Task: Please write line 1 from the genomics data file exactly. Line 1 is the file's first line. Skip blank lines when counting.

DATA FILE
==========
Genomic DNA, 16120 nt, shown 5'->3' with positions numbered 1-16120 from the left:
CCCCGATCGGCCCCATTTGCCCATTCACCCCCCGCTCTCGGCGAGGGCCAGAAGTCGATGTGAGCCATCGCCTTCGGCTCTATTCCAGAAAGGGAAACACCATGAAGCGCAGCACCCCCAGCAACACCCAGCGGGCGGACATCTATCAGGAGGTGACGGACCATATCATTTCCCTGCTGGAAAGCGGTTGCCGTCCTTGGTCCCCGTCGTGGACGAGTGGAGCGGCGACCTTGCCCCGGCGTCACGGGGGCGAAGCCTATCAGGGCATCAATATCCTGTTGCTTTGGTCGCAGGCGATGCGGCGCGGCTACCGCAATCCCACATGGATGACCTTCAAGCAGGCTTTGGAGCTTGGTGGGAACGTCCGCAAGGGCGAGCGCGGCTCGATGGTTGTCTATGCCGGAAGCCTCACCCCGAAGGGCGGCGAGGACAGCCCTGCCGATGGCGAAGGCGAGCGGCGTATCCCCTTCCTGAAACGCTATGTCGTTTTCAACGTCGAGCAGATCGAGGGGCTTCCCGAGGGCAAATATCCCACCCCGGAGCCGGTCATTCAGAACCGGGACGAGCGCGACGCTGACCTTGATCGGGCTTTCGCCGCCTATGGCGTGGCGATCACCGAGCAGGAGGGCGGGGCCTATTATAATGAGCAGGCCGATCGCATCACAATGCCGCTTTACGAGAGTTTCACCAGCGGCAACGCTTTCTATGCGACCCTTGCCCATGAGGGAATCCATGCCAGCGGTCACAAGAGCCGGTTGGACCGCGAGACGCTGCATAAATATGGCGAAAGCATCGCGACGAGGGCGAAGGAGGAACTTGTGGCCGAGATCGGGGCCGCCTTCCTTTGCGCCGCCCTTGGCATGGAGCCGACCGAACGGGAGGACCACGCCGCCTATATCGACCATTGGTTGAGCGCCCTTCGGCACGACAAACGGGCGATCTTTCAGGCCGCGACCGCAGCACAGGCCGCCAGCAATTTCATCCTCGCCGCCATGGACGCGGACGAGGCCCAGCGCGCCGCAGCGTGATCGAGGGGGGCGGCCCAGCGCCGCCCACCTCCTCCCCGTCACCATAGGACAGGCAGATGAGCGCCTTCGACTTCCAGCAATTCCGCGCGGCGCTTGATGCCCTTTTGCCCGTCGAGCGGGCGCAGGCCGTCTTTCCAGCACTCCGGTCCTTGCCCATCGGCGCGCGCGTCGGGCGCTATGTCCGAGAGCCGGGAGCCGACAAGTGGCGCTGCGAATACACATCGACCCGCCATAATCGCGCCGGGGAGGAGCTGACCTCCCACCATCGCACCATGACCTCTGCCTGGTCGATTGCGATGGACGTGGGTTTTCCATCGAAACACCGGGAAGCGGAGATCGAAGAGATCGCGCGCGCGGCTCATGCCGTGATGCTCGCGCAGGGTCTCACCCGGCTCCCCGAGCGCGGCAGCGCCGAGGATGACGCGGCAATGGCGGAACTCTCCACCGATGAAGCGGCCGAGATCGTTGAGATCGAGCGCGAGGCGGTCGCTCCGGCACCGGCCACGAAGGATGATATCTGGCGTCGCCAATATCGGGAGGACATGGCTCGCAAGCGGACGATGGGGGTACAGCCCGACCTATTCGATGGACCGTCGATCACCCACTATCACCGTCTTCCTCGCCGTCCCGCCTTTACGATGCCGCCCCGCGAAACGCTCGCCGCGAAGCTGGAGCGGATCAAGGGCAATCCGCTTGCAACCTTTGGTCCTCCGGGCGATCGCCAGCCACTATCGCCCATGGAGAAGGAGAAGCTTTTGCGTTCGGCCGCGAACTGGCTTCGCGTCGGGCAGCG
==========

Genomic DNA, 16120 nt, shown 5'->3' with positions numbered 1-16120 from the left: